Guest post by Mark Viant, Professor of Metabolomics in the School of Biosciences at the University of Birmingham, UK, and Director of both the national NERC Biomolecular Analysis Facility – Metabolomics and the Phenome Centre Birmingham.
In 2014, my research team published the first Scientific Data Data Descriptor for metabolomics measurements, Direct infusion mass spectrometry metabolomics dataset: a benchmark for data processing and quality control. This article described in great detail the many steps that are critical for ensuring the production of high quality (direct infusion) mass spectrometry (DIMS) data. It was our intention that this publication would help to establish the benchmark for DIMS metabolomics, derived using best-practice workflows and rigorous quality assessment. The data was also made freely available in the MetaboLights public database for metabolomics data (dataset MTBLS79).1
Approaching two years later, I now ask to what extent the Scientific Data publication achieved our goals, and whether the reporting and standardisation of data within the metabolomics community has changed during this period, if at all.
Reviewing the citations for our Data Descriptor it is clear that it’s mainly being utilised as a methodological benchmark. Not only does this reassure me that the investment of my teams’ time in writing the manuscript was justified, but also highlights a more general point about the value of publishing data descriptors of the type reported in Scientific Data. Specifically, this publication has not only provided our dataset with greater visibility than would occur through an original research article, but importantly has raised the profile of the analytical and computational methods that we used for collecting and analysing the data. Such a publication channel, subject to robust reviewing, should have a major beneficial impact on data quality in the life sciences.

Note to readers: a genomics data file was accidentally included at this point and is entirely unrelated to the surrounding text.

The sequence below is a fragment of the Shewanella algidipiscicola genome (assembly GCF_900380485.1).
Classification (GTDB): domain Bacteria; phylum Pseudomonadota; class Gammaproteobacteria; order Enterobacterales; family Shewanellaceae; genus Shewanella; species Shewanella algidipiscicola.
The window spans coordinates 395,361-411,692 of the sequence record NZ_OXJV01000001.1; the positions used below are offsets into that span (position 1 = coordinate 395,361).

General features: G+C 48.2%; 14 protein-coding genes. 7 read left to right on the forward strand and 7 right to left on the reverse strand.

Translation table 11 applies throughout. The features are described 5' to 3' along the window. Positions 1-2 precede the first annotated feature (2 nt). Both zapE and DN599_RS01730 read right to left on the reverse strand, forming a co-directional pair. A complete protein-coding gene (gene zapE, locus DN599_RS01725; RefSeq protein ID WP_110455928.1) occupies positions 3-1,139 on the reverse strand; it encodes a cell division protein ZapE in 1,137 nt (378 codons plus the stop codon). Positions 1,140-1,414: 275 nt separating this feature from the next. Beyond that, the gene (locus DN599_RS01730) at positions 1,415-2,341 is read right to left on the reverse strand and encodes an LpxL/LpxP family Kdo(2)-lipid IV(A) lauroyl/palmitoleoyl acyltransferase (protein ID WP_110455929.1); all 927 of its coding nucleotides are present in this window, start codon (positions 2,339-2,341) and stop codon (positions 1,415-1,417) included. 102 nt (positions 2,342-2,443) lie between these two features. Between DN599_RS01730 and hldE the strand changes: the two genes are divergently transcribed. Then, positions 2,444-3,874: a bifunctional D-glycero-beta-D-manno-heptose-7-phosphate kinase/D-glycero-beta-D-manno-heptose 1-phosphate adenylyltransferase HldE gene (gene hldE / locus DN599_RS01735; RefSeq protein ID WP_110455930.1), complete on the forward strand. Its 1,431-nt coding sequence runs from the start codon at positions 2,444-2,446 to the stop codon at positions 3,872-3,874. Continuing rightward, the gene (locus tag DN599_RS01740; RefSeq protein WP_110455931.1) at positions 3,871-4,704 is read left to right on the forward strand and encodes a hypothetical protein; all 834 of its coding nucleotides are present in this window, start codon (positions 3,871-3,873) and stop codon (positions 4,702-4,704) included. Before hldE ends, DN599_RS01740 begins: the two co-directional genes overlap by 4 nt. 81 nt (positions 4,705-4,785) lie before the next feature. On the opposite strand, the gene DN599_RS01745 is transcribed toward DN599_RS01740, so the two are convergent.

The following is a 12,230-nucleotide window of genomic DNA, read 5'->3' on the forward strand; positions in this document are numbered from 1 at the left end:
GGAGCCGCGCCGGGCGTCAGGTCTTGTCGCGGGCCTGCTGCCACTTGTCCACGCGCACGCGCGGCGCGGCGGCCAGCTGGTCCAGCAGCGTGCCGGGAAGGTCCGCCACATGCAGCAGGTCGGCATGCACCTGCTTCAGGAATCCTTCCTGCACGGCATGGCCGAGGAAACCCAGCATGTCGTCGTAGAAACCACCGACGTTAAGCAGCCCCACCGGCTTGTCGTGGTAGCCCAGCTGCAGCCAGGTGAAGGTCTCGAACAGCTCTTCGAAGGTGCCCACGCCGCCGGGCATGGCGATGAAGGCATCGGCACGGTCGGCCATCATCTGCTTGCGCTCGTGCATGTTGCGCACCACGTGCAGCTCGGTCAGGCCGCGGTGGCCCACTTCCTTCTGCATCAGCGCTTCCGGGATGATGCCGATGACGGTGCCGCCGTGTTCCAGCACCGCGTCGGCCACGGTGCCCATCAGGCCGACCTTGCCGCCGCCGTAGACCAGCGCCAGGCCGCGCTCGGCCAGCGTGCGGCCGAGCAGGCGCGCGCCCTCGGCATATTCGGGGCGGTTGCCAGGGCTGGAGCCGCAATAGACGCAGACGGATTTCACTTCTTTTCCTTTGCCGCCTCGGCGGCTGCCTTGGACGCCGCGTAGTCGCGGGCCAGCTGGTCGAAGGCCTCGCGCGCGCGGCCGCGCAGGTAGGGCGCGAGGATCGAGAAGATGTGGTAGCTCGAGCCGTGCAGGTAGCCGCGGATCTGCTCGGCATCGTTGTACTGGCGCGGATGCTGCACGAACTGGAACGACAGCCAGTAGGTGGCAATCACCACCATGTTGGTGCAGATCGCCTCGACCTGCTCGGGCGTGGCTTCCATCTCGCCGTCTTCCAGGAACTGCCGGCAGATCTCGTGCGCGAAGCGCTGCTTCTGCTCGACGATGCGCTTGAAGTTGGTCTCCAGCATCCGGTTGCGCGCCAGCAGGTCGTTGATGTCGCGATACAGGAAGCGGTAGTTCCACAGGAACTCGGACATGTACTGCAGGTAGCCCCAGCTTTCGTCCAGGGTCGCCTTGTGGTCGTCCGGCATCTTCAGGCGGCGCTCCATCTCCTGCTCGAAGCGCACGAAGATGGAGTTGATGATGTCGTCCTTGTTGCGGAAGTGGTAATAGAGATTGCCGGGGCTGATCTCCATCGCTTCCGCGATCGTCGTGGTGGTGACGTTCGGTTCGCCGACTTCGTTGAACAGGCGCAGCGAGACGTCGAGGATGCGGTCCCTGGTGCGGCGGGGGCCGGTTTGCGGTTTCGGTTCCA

Second, I wish to comment on the importance of international data repositories. In metabolomics there are primarily two international data repositories, the MetaboLights repository based at EMBL-EBI in Europe1 and Metabolomics Workbench sponsored by the US National Institutes of Health and housed at UC San Diego.2 To what extent though is the metabolomics community using these resources, and is their use increasing?